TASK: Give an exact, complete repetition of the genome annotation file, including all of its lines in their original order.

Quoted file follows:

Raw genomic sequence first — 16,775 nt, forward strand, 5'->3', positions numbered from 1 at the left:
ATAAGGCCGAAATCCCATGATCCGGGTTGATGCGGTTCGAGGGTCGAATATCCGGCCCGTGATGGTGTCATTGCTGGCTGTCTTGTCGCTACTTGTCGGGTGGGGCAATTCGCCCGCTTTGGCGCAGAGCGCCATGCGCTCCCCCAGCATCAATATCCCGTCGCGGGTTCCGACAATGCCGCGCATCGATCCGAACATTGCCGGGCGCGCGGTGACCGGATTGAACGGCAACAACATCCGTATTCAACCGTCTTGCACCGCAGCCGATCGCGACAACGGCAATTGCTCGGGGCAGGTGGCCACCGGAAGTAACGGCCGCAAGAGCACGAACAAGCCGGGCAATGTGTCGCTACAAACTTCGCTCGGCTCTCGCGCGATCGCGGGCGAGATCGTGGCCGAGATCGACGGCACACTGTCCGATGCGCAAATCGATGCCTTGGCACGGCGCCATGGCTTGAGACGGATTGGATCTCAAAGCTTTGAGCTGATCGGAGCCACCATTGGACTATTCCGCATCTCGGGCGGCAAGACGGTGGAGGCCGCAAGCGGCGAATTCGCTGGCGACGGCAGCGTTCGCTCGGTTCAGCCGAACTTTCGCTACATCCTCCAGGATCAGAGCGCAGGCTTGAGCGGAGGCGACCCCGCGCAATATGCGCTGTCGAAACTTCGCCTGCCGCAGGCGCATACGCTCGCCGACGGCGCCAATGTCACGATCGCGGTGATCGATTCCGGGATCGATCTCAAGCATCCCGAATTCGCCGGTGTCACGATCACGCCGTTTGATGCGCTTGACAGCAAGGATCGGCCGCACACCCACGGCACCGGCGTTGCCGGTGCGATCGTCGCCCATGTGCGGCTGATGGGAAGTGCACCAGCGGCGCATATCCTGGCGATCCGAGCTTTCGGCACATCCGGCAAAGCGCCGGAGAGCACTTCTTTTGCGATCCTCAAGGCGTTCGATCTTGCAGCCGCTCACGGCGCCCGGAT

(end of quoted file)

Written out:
Raw genomic sequence first — 16,775 nt, forward strand, 5'->3', positions numbered from 1 at the left:
ATAAGGCCGAAATCCCATGATCCGGGTTGATGCGGTTCGAGGGTCGAATATCCGGCCCGTGATGGTGTCATTGCTGGCTGTCTTGTCGCTACTTGTCGGGTGGGGCAATTCGCCCGCTTTGGCGCAGAGCGCCATGCGCTCCCCCAGCATCAATATCCCGTCGCGGGTTCCGACAATGCCGCGCATCGATCCGAACATTGCCGGGCGCGCGGTGACCGGATTGAACGGCAACAACATCCGTATTCAACCGTCTTGCACCGCAGCCGATCGCGACAACGGCAATTGCTCGGGGCAGGTGGCCACCGGAAGTAACGGCCGCAAGAGCACGAACAAGCCGGGCAATGTGTCGCTACAAACTTCGCTCGGCTCTCGCGCGATCGCGGGCGAGATCGTGGCCGAGATCGACGGCACACTGTCCGATGCGCAAATCGATGCCTTGGCACGGCGCCATGGCTTGAGACGGATTGGATCTCAAAGCTTTGAGCTGATCGGAGCCACCATTGGACTATTCCGCATCTCGGGCGGCAAGACGGTGGAGGCCGCAAGCGGCGAATTCGCTGGCGACGGCAGCGTTCGCTCGGTTCAGCCGAACTTTCGCTACATCCTCCAGGATCAGAGCGCAGGCTTGAGCGGAGGCGACCCCGCGCAATATGCGCTGTCGAAACTTCGCCTGCCGCAGGCGCATACGCTCGCCGACGGCGCCAATGTCACGATCGCGGTGATCGATTCCGGGATCGATCTCAAGCATCCCGAATTCGCCGGTGTCACGATCACGCCGTTTGATGCGCTTGACAGCAAGGATCGGCCGCACACCCACGGCACCGGCGTTGCCGGTGCGATCGTCGCCCATGTGCGGCTGATGGGAAGTGCACCAGCGGCGCATATCCTGGCGATCCGAGCTTTCGGCACATCCGGCAAAGCGCCGGAGAGCACTTCTTTTGCGATCCTCAAGGCGTTCGATCTTGCAGCCGCTCACGGCGCCCGGAT